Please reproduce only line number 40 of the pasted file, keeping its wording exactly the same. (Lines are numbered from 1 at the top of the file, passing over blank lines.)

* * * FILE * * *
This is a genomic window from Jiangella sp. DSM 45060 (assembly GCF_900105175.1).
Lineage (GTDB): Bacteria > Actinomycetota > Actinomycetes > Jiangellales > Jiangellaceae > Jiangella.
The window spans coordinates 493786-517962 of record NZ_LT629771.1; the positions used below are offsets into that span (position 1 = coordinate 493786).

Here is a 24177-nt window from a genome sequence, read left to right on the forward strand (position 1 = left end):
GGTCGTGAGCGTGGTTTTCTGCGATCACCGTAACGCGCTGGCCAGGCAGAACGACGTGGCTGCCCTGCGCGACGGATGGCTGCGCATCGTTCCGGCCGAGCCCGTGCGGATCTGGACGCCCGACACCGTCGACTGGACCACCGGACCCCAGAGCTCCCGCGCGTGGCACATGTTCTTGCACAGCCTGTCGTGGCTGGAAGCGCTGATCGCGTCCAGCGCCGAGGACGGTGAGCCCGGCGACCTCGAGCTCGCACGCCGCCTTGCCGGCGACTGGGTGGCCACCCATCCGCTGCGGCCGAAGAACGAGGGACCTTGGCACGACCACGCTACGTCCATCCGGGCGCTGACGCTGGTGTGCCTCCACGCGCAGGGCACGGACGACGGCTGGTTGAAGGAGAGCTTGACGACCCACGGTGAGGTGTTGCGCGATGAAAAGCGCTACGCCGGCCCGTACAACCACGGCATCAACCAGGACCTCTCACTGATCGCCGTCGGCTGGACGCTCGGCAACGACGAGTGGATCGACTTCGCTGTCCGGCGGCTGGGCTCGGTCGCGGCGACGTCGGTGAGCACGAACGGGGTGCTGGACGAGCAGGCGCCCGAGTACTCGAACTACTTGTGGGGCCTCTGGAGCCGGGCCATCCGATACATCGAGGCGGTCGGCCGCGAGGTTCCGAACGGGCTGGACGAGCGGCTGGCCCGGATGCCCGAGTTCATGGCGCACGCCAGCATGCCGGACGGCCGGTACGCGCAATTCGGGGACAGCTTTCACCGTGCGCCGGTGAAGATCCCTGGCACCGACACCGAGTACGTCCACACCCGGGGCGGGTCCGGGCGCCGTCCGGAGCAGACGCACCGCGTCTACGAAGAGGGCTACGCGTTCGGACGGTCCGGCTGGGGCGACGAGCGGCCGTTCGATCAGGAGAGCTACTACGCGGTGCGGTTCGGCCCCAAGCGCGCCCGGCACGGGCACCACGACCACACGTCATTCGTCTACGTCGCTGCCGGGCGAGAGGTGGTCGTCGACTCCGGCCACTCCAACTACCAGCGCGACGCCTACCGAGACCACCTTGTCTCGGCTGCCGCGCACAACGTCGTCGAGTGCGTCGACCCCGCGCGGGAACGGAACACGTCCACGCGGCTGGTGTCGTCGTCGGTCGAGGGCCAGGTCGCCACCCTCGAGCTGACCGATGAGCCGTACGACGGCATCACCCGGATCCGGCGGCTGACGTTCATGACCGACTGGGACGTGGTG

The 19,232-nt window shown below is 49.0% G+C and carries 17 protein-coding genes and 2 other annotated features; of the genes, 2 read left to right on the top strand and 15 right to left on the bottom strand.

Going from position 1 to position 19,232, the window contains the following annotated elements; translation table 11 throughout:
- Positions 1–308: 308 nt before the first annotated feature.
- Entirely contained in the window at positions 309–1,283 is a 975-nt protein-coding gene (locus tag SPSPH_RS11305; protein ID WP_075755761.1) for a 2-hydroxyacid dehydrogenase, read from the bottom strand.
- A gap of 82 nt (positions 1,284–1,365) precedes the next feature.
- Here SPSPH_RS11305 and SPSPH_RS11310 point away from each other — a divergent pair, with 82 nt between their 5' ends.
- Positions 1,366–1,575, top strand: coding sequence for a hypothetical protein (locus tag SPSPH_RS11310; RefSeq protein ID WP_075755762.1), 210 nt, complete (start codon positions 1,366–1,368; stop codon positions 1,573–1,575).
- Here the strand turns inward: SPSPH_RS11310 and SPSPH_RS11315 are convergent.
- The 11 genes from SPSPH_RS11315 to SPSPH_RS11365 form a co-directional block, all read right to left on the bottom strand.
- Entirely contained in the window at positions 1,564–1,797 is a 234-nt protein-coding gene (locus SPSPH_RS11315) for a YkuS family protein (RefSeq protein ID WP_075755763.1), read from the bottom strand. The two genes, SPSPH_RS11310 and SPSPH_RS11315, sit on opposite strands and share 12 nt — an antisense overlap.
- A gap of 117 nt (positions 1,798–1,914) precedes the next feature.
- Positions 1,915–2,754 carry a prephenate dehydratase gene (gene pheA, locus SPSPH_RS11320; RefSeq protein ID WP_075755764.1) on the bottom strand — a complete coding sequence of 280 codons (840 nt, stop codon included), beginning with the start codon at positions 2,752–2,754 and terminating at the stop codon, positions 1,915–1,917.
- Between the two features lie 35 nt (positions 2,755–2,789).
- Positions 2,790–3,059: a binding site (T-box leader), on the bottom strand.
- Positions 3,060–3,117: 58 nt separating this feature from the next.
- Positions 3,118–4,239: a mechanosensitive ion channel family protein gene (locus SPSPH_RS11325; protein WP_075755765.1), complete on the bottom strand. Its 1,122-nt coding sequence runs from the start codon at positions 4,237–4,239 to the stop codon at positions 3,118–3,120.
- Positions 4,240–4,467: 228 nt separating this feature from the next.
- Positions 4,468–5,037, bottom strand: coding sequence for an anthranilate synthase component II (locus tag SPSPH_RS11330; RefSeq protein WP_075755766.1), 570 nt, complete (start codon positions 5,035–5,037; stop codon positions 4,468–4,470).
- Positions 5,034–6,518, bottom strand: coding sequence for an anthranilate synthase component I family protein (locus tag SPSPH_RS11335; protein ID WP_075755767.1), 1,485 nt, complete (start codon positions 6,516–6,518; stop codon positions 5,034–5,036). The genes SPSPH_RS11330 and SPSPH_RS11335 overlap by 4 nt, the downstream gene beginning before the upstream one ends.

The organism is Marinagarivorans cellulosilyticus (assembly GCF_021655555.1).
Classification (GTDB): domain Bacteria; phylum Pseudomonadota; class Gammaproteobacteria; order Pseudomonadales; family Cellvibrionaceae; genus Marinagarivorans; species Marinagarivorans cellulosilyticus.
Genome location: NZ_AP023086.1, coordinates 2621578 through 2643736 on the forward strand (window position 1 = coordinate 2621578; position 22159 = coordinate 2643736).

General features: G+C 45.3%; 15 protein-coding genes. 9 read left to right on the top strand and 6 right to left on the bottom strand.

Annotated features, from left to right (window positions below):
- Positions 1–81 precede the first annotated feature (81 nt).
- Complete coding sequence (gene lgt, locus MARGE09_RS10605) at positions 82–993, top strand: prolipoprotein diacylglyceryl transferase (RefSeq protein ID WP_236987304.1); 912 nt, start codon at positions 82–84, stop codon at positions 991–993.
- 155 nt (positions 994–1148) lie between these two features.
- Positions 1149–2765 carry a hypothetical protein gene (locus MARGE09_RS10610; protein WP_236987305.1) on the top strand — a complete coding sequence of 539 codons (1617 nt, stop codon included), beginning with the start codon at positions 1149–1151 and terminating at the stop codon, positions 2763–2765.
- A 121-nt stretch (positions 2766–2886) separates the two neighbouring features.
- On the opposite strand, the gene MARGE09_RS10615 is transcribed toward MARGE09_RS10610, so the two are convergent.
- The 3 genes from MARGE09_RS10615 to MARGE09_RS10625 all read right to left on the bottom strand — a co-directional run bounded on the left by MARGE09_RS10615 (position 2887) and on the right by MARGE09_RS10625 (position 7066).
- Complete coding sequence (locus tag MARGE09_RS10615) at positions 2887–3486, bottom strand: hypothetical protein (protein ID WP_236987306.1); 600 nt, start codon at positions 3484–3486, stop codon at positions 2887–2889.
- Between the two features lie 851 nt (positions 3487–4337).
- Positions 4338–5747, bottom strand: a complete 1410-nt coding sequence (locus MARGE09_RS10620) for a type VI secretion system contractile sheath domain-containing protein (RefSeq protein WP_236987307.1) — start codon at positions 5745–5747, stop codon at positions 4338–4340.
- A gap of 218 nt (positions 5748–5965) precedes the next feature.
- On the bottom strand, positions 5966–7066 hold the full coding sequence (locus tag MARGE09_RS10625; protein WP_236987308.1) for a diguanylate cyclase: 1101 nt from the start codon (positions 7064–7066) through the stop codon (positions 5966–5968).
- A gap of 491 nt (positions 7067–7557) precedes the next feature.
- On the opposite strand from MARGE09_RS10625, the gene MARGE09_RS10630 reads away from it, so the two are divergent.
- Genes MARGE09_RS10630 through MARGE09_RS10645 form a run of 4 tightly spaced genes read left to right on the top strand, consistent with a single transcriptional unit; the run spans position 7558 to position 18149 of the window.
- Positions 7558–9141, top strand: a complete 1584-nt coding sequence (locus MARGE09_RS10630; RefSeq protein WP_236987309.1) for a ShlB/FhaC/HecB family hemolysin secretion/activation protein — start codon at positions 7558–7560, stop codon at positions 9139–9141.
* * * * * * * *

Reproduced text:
- A gap of 218 nt (positions 5748–5965) precedes the next feature.